To put this another, way, the article describes Microsoft’s intent but doesn’t provide any guarantees.  Is there anything in the hardware that will prevent speech data from being mined in the future?  Probably not.  In that case, is there anything in the licensing that prevents Microsoft from mining this data?  Microsoft’s privacy brief doesn’t even touch on this.

So should you be concerned?  Totally – and here’s why.  In its pursuit of security, the NSA has instituted an infrastructure that performs better and better the more information it is fed.  Do terrorists play Xbox?  I have no idea.  Would the NSA want all that data anyways? 

Call of Duty

Hypothetically, the new Xbox One and the Kinect can collect this information on us.  Here’s how.  According to recent Microsoft announcements, the Xbox One must be connected to the Internet once every 24 hours in order to play games on it.  The new Kinect is designed to always be on and I am obligated to have it (I can’t buy a Kinect One without it).  Even when my Xbox One is off, my Kinect is still on listening for a command to turn it on.  The infrastructure is there and the NSA’s PRISM project is a monster that is hungry for it.

To be clear, I don’t think Microsoft is particularly interested in collecting this data.  Microsoft has no particular use for the typically rather boring conversations I have in my living room.  They won’t be gleaning any particularly useful marketing information from my conversations either. 

Nevertheless, I think it would be extremely forward looking of Microsoft to explain what they have put in place to prevent the government from ever issuing a request for this data and getting it the way they have already gotten other data, so far, from Verizon, AT&T, Microsoft, Yahoo, Google, Facebook, AOL, Skype, YouTube, and Apple.

Has Microsoft designed a mechanism, either through hardware or through a customer agreement they won’t/can’t rescind in the future, that will future proof my privacy?

What Game of Thrones Can Teach Us About Terrorism


"I felt a great disturbance in the Force, as if millions of voices suddenly cried out in terror …”

Last night’s airing of Game of Thrones season 3 episode 9, The Rains of Castamere, was in many ways the culmination of the “A Song of Ice and Fire” experience.  In the books by G.R.R. Martin, the Red Wedding occurs half way through the third book (there are currently five).  The RW is the primary reason people get their friends to read the book.  According to the producers of the HBO series, it is the episode they felt they had to get to.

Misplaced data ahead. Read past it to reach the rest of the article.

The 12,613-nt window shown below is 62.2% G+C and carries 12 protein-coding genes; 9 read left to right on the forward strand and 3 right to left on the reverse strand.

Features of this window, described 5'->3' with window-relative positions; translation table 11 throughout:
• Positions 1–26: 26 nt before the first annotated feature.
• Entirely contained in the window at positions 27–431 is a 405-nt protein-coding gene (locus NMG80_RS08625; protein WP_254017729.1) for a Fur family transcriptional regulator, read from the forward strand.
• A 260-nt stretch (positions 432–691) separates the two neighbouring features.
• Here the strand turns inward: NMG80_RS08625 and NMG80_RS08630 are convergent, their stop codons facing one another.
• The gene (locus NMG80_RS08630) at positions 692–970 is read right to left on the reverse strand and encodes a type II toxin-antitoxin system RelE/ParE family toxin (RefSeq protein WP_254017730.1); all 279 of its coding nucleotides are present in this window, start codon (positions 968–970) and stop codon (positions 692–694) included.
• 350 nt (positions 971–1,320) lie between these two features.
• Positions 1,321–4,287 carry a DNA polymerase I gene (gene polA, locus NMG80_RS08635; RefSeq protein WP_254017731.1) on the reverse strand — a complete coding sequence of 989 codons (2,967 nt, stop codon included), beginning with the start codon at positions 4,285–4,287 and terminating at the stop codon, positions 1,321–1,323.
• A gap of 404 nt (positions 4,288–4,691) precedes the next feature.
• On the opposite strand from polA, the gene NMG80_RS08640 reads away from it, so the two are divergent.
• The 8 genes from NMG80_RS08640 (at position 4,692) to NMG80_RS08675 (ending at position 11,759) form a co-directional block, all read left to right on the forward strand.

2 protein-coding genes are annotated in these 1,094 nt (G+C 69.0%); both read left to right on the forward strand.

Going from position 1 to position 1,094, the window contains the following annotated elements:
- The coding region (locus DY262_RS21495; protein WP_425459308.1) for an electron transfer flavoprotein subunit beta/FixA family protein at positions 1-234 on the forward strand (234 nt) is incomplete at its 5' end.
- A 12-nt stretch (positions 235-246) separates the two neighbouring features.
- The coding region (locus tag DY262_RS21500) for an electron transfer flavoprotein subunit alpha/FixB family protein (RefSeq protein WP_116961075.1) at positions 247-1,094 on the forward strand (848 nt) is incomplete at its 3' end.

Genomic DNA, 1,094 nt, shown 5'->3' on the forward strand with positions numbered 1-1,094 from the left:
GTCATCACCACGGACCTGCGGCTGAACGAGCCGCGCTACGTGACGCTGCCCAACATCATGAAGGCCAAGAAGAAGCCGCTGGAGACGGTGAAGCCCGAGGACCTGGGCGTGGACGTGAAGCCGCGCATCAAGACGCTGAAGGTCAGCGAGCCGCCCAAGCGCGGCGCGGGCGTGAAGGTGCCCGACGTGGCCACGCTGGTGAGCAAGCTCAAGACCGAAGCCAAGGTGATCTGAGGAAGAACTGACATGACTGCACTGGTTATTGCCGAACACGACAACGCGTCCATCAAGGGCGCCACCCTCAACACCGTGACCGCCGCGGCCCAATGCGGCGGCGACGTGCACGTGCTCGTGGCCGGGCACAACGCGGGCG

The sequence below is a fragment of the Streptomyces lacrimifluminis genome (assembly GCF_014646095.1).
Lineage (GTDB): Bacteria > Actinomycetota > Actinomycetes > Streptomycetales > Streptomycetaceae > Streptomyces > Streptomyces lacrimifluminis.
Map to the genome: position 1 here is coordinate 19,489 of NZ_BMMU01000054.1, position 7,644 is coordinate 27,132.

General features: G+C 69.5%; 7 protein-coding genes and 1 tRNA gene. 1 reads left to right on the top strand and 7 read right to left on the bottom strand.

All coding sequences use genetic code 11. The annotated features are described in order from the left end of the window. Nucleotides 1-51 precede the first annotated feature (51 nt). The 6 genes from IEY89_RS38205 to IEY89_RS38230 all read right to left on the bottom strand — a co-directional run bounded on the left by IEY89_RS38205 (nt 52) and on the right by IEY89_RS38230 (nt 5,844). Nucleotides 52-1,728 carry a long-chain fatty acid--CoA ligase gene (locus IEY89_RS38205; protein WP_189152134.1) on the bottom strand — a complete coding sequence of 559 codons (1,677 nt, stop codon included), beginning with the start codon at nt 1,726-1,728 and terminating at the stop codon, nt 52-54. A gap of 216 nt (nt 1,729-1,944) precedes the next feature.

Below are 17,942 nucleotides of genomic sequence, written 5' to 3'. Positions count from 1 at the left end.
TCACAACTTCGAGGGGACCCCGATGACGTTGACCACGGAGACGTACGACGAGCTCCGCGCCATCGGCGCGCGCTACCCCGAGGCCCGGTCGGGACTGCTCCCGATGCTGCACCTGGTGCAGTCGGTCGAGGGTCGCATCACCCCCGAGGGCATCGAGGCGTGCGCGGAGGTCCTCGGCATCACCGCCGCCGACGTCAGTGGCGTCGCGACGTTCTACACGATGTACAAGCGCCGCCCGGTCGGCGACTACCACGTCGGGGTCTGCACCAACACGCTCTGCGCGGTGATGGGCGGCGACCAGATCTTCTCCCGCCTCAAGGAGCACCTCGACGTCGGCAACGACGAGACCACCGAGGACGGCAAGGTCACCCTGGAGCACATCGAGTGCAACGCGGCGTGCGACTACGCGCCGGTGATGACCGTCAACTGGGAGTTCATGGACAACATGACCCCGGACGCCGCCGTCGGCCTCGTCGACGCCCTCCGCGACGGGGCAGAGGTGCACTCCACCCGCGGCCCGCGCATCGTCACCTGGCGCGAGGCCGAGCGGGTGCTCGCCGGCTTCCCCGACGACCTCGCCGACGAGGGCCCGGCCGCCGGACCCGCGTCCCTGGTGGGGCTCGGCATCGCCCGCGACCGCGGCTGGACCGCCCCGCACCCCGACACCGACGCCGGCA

In going through the social media related to the Red Wedding, there seemed to be mainly two reactions.  One was the sense of shock, grief and eventually numbness from people who didn’t know it was coming. I well recognize this mental state from the time I read the RW scene almost ten years ago.  The second was the strange elation of people who had already read the books in response to the reaction of the people who hadn’t.


I wish I could find a word for this second, reflective emotion.  It isn’t exactly schadenfreude, that amazing German word for the the pleasure we take in other people’s misfortune.  Schadenfreude always has an element of ressentiment in it and seems generally directed to people who are better off than us.  The object of our schadenfreude thinks he is an innocent while in our minds, the misfortune is in some way deserved — though perhaps excessive.  Schadenfreude is the emotion Walder Frey feels as he watches the Starks and their bannermen being cut down.

In my bedroom wall, there is a hole made by a very heavy paperback tome. It marks the place where my wife threw her copy of A Storm of Swords against the wall after the Red Wedding scene – and for those more in the know, specifically the scene involving Arya and the Hound’s axe. I hadn’t read it yet and it was at that point my wife made me start with the first book, A Game of Thrones, so I could catch up and find out why there was a hole in our bedroom wall.


There was a serious angst (‘nother awesome German word but still not the one we want) to her mood and it wouldn’t go away until I’d gotten to the emotional place she wanted me. I wanted to throw the book at the wall, too, but it seemed pointless by then.  The important thing though was she would finally talk to me again and we were on the same page, so to speak.  Oddly enough, we talked about what a great movie these books would make. 

The reflective emotion online was partly a weird glee but also a solicitousness towards those who were experiencing the RW psychic shock for the first time.  It’s as if for those who had already gone through this trauma, the trauma itself presented a barrier between themselves and everyone who was going about their lives in ignorance of the fact that a horrible thing happens in the middle of the third book of this series of books they probably are never going to read because adults don’t read Proust-length fantasy novels.  And then, thanks to the HBO series, now that trauma has been shared with the rest of the world.


I think the emotional word I’m looking for might be terrorism.  Isn’t this what terrorists do to people who don’t understand or sympathize with their plight?  They find a way to share their trauma with others in order to externalize their angst?

With terrorism, though, we never get to the point where people say, hey, thanks for the bombing, now I see where you’re coming from and everything’s going to be okay.


Following the airing of The Rains of Castamere, on the other hand, all of us are now on the same page emotionally, are ready for healing, and can move on to the next thing, whether that next thing is the new season of True Blood or possibly a new Gene Wolfe novel.  On the other hand, if you are just interested in connecting with more people who have gone through what you just went through, you can try the online Song of Ice and Fire community at

It can be thought of as the largest and longest lasting group therapy session ever created. While I haven’t been back for a while, my wife and I joined it shortly after we created that hole in our bedroom wall and it was the source of much comfort and consolation to us.  It was the place, strangely enough, where some of the casting for the HBO series occurred as well as the best place to learn how to decipher one of the great hidden secret of the series: R+L=J.